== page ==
The Centre on Tuesday submitted to the Delhi High Court that the Nizamuddin Markaz mosque in Delhi could not be opened for prayers during Ramzan as the Delhi Disaster Management Authority has prohibited gatherings and congregations since April 10 due to the massive surge in coronavirus cases, The Indian Express reported. The Delhi Police also took a similar stand.
The court was hearing a plea by the Delhi Waqf Board seeking permission for devotees to pray at the mosque during Ramzan. The Nizamuddin Markaz building has been locked since March 31 last year, when it was vacated following a congregation by religious group Tablighi Jamaat in the initial days of the pandemic.
The submission made by the Centre and the Delhi Police came a day after the Delhi High Court on Monday said that the mosque could be opened for prayers, subject to the DDMA’s coronavirus-related guidelines. The court had rejected the Centre’s earlier submission that only 20 worshippers be permitted inside the premises at a time, out of a list of 200 verified by the police. The court said that the number of worshippers cannot be fixed at the mosque, when no other religious place had such restrictions.
However, in Tuesday’s hearing, Solicitor General Tushar Mehta, appearing for the Centre said that all religious, political, academic, social and other gatherings have been barred by the DDMA, Live Law reported. “There are 13,000 fresh Covid-19 cases in Delhi...coronavirus cannot tell the difference between religions,” Mehta argued.
Meanwhile, appearing for the Waqf Board, Senior Advocate Ramesh Gupta pointed out that several religious activities, including the Kumbh Mela in Haridwar were still proceeding. He told the court that he could submit photographs of a Hanuman temple in Karol Bagh in Delhi, where physical distancing norms were being flouted. Gupta asked if central government rules were not applicable at the Kumbh and whether the rules were only applicable for Muslims, The Indian Express reported.
To this, Mehta said that he was not in a position to compare the Kumbh with the matter before the court. Hundreds of thousands of devotees have gathered in the city of Haridwar in Uttarakhand for a ritual bath in the Ganges River despite the massive surge in coronavirus cases.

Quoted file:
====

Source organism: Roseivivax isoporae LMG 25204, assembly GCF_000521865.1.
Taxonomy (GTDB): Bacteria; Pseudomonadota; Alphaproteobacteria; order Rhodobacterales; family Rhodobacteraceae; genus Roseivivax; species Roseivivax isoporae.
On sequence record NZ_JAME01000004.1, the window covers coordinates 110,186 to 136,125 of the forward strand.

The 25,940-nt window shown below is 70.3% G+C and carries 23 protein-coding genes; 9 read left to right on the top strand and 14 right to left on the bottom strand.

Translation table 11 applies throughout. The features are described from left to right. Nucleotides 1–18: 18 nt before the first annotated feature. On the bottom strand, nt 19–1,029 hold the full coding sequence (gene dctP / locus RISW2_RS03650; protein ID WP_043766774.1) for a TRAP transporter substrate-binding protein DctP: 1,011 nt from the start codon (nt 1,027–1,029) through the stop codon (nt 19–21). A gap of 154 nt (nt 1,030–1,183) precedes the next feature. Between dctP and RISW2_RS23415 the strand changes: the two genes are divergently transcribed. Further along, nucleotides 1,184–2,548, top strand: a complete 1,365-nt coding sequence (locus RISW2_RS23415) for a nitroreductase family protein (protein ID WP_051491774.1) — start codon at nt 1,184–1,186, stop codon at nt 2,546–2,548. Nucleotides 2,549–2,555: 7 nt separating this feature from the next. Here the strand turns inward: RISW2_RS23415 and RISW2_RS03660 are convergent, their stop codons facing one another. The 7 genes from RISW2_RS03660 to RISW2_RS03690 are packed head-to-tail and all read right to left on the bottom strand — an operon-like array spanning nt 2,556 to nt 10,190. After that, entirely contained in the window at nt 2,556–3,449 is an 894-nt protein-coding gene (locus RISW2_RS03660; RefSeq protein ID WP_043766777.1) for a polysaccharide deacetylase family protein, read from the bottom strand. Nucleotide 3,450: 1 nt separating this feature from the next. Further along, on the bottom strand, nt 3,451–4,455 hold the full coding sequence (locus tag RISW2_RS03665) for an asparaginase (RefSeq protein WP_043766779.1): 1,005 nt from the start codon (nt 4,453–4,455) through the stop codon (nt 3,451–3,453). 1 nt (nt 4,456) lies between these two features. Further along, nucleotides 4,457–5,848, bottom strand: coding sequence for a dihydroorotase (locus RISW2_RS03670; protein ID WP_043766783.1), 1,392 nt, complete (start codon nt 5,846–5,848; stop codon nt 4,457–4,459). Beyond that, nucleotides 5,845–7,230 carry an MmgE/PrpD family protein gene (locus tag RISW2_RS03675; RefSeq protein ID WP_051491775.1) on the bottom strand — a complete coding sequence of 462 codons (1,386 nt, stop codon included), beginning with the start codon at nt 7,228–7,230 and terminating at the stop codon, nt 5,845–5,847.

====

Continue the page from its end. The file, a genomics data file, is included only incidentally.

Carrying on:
Justice Mukta Gupta, who was hearing the case, asked the Centre to file an affidavit detailing the manner in which the DDMA guidelines are being followed. Responding to Ramesh Gupta’s contention on the Kumbh Mela and other religious places, she said the affidavit was for the Centre to submit on record that all other gatherings have been stopped.
“Let them [Centre] say on affidavit that they have closed all this, then of course it will apply to this [Nizamuddin mosque],” Mukta Gupta said, according to The Indian Express. “But if they have not closed all these religious gatherings in temples, churches and mosques, then this [Markaz] will be open and everywhere social distancing has to be followed.”
The Tablighi Jamaat congregation
A Tablighi Jamaat congregation that took place at the Nizamuddin Markaz was blamed for thousands of coronavirus infections around the country in the initial weeks of the nationwide lockdown which began on March 25, 2020. The event had renewed stigma against Muslims, triggering a wave of business boycotts and hate speech towards them.
The Tablighi Jamaat is a Sunni Muslim sect with followers in over 80 countries.
In June, the Centre had blacklisted over 2,500 Tablighi members and prohibited their entry into the country for 10 years. The action was taken after several state governments submitted information on those who had been accused of illegally living in mosques and seminaries.
Several cases were filed against people who attended the congregation for reasons such as allegedly disobeying the government’s Covid guidelines or violating the conditions of their visa. But courts have quashed most of the FIRs and acquitted the members. The Bombay High Court noted in August that foreign nationals had been made scapegoats.
The Supreme Court also criticised the media coverage of the matter, and pulled up the government for not placing curbs on television programmes.